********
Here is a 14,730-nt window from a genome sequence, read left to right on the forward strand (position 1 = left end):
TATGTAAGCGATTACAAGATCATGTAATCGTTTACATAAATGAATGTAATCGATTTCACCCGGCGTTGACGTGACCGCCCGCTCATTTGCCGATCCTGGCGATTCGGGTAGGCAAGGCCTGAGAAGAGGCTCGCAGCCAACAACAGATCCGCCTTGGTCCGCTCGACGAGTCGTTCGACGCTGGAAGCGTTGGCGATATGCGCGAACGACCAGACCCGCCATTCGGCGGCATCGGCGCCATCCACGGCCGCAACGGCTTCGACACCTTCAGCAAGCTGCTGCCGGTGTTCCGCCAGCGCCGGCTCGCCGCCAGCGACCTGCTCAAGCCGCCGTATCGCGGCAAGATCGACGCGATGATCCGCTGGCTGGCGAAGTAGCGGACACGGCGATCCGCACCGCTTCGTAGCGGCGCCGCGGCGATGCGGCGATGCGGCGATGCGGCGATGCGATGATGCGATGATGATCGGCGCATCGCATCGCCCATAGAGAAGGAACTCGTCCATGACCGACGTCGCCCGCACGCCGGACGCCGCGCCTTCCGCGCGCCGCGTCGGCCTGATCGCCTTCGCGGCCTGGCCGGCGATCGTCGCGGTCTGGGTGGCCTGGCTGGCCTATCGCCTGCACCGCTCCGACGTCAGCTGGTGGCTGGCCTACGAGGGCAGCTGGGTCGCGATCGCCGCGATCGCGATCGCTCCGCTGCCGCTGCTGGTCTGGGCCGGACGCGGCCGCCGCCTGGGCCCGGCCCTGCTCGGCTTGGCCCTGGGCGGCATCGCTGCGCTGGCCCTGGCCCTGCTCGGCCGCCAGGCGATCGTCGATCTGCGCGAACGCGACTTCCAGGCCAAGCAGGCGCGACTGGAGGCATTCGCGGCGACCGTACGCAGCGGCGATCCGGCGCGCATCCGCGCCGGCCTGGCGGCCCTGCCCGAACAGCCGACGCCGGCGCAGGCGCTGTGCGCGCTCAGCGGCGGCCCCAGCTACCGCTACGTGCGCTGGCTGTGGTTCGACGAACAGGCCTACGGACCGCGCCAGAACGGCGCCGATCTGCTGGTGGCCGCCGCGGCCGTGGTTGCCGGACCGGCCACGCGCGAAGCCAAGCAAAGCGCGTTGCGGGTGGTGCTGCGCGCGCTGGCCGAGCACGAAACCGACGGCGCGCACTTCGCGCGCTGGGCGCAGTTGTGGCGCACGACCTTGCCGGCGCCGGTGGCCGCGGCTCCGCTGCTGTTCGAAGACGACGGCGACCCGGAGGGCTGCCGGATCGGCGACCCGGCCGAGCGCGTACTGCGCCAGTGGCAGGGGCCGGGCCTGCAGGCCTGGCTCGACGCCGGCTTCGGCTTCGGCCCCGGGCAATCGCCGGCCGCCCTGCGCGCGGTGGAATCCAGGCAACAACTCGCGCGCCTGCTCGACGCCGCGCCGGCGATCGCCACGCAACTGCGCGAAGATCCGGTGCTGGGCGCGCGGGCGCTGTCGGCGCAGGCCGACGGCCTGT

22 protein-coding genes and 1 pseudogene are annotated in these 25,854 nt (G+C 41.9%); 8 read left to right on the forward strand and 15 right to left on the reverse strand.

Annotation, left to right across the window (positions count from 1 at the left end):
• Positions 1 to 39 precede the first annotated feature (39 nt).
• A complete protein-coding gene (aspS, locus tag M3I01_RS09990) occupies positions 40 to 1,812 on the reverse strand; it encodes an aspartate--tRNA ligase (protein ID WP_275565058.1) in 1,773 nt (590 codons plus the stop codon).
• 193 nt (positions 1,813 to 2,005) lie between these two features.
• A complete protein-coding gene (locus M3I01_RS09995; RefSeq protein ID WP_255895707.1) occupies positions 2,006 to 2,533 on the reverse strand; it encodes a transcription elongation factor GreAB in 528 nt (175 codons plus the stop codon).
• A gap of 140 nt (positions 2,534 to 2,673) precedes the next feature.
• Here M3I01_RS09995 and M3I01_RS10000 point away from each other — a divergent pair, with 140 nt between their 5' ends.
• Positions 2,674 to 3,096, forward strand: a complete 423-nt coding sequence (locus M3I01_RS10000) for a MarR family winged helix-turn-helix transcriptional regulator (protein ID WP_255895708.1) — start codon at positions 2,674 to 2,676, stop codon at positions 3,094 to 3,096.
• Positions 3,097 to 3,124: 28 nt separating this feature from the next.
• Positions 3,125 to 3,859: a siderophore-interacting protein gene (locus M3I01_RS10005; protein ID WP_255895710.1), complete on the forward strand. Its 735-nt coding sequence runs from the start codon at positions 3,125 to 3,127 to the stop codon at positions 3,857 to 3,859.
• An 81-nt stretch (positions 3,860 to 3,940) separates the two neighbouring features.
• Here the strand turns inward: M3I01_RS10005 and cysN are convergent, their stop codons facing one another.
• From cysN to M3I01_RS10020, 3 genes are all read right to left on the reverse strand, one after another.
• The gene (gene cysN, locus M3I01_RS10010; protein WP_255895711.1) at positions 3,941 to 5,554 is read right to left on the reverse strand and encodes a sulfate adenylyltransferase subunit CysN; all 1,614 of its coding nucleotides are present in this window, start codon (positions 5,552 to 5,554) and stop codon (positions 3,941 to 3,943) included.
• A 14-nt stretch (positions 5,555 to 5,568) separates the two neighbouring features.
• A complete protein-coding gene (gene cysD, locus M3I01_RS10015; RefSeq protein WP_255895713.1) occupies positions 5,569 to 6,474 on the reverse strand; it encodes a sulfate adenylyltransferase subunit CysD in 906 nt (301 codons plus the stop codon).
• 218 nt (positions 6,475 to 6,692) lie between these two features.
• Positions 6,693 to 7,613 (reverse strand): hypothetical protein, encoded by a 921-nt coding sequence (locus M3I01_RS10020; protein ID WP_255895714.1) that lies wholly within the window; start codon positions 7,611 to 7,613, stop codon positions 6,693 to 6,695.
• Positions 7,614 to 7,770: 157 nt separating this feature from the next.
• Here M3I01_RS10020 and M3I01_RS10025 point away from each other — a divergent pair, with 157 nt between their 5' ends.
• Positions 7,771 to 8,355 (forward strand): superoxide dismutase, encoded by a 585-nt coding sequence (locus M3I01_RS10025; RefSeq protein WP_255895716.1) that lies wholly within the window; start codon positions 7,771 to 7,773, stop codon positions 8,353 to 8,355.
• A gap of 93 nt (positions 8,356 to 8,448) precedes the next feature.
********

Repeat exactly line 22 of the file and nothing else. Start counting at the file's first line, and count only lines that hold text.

• Positions 7,614 to 7,770: 157 nt separating this feature from the next.